I witnessed the best example of how the leader sets the tone when I taught one of my very first ‘Tango with Horses’ clinics here at my place.  One of my friends brought her mare with her.  They went first.  It was a simple exercise.  Walk your horse around the arena and see what you notice.  She took off around the arena with so much gusto she was literally leaning forward into her walk.  That mare marched behind her with not one shred of doubt.  They were on a mission!

When she came back around and I asked her what she noticed she said it all felt good except that she couldn’t get the mare to slow down or stop.  

She had done a great job of setting the tone of forward, goal-oriented movement.  She just didn’t realize she was maintaining that tone even when she stopped.  By that I mean she was still leaning forward physically as well as maintaining the emotional intensity even when her feet stopped moving.  When she rocked her weight back to her heels, exhaled and relaxed she changed the tone enough that her mare knew she wanted to stop and matched her nicely.

Now, we swap dance partners.  Same mare, different person.  This person set a tone of deep connection.  She was clearly with the mare, they walked side by side in perfect unison.  They could speed up and slow down and stop seamlessly.  It was focused but fluid and beautiful to watch.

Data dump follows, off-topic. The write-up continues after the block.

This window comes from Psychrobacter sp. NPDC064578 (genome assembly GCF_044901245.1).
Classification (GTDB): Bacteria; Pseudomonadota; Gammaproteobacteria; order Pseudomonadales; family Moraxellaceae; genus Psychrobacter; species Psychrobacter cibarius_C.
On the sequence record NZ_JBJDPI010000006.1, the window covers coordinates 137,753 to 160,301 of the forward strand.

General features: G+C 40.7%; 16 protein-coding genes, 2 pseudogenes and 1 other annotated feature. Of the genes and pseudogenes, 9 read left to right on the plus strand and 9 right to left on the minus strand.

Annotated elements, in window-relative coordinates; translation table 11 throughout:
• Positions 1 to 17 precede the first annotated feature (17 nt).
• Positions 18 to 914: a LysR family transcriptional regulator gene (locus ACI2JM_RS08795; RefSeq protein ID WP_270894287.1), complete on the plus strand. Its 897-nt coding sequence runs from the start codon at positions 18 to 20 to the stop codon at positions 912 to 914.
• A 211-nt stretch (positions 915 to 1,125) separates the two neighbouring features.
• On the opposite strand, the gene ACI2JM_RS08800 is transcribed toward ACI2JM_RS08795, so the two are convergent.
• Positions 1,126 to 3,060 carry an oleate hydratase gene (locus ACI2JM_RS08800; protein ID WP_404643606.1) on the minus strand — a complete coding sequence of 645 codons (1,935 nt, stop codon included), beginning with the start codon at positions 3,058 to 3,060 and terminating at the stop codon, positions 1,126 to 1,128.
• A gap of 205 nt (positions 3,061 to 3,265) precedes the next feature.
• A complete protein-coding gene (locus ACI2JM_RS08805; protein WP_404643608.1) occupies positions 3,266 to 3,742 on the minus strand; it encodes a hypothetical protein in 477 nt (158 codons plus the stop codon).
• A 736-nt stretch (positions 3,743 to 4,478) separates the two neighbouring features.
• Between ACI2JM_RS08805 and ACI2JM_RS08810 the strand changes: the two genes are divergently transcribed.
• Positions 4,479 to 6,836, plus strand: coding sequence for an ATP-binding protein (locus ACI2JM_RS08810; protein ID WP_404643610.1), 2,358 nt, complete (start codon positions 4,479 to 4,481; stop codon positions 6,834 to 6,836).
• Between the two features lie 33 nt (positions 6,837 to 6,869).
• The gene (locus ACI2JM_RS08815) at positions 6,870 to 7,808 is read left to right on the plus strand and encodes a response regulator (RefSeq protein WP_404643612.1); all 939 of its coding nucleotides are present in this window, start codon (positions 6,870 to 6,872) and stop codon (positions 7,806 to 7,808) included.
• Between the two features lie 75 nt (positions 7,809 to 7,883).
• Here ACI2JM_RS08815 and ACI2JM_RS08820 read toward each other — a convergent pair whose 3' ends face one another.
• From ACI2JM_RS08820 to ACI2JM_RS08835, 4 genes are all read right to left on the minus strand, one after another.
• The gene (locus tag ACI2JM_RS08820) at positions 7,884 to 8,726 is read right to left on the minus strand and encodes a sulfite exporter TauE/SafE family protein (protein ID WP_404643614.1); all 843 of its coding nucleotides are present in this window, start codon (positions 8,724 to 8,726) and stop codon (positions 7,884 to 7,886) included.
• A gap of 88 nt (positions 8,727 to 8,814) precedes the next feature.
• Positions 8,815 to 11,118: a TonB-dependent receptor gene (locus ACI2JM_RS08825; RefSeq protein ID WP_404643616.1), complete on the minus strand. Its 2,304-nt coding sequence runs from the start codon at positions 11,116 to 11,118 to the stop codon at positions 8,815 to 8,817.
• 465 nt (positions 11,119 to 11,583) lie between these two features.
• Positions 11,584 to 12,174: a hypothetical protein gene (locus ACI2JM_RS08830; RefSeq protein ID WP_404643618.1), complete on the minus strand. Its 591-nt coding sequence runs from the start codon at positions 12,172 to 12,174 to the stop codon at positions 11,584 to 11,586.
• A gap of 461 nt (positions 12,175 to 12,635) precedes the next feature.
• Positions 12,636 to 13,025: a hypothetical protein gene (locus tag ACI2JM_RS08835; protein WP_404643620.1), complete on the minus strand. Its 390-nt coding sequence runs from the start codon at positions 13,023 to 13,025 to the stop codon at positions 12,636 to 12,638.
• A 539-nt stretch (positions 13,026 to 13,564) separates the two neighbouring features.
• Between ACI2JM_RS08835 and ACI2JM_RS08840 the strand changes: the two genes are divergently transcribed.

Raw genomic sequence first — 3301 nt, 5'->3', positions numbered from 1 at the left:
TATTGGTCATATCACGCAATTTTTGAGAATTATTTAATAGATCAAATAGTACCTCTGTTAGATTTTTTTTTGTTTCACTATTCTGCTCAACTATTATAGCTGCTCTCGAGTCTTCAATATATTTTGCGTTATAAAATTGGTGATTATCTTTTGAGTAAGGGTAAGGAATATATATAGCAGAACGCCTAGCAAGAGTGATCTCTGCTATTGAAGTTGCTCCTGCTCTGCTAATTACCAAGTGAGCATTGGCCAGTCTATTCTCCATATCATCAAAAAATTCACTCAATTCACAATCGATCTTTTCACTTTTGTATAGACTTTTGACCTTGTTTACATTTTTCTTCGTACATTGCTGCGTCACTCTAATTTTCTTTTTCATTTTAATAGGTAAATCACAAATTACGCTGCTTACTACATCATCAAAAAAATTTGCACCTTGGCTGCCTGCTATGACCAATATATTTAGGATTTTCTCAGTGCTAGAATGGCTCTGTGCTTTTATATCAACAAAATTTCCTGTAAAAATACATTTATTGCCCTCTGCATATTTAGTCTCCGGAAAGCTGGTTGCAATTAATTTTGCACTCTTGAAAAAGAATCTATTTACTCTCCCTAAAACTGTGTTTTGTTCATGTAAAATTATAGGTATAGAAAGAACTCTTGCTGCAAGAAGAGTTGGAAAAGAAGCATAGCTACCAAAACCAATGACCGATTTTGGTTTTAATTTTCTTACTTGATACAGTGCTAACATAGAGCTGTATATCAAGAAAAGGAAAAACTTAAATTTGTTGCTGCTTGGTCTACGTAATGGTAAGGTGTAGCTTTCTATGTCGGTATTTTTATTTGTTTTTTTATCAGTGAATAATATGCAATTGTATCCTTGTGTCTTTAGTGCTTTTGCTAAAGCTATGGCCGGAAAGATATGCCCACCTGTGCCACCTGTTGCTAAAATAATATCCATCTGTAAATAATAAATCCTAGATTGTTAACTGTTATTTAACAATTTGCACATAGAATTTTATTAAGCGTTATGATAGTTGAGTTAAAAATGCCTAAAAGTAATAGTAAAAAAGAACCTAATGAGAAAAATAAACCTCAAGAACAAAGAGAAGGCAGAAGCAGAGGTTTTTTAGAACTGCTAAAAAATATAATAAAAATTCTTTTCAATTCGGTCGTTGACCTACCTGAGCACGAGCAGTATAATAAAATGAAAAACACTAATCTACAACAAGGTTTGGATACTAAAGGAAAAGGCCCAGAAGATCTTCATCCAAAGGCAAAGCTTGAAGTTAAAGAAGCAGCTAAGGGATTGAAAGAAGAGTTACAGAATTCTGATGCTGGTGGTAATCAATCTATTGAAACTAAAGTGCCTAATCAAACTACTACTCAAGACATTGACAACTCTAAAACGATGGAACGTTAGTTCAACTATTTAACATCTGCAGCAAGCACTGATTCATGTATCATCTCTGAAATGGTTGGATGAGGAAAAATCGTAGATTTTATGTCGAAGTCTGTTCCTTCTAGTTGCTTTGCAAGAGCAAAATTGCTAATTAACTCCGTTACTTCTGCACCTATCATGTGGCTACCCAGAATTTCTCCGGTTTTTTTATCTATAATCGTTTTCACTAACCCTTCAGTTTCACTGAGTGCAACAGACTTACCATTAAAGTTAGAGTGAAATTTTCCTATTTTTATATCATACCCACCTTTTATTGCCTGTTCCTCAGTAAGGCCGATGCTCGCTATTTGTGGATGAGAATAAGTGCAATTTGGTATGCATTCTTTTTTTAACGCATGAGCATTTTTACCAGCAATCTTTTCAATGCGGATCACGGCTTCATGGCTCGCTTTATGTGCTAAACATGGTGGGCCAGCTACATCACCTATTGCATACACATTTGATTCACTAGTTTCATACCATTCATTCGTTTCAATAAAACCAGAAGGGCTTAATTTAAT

Change partners again.  Same mare, different person.  This woman walked around the arena with very little energy or focus.  The mare dutifully plodded along behind her. She set a tone that was heavy and unenthusiastic and the mare reflected that brilliantly. 

When she came to check in she complained she couldn’t get this mare to speed up when she wanted her to.  She wanted to know if she could have a whip to encourage her to go when she wouldn’t.  This was the same mare that wouldn’t stop and marched around on a mission.  Such an eye opener for me as to how much we influence our horse’s energy, behavior, attitude, all of it, by the tone we set. 

Often, we come to the barn with a ‘pre-set’ sort of tone.  It’s the tone we always come to the barn with or the tone we left work with.  It may not be the tone we really want to have our horses reflecting but we aren’t aware we’re doing it.  What I hope you get out of this week is a realization that we can create the tone of the conversation we have with our horse simply by consciously setting the tone we want within ourselves. 

You set the tone.  Sing the song and dance the dance you want to dance!

Welcome to week 2 video:


Course Content for Week 2:

setting and changing the tone of the conversation


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Links to PDF Documents for week 1:

PDF:  Setting or Changing the Tone of the Conversation

Audio Transcript:


video demonstrations:

In this video you'll see Kastani demonstrate what it looks like when a horse responds accurately to my body language and intention.  Check out the explorations to find some homework when you watch this video.  When you watch this time, remember that when I went to catch him he was sound asleep.   I had to be conscious about the tone I set to help him wake up enough to be responsive when I did this session.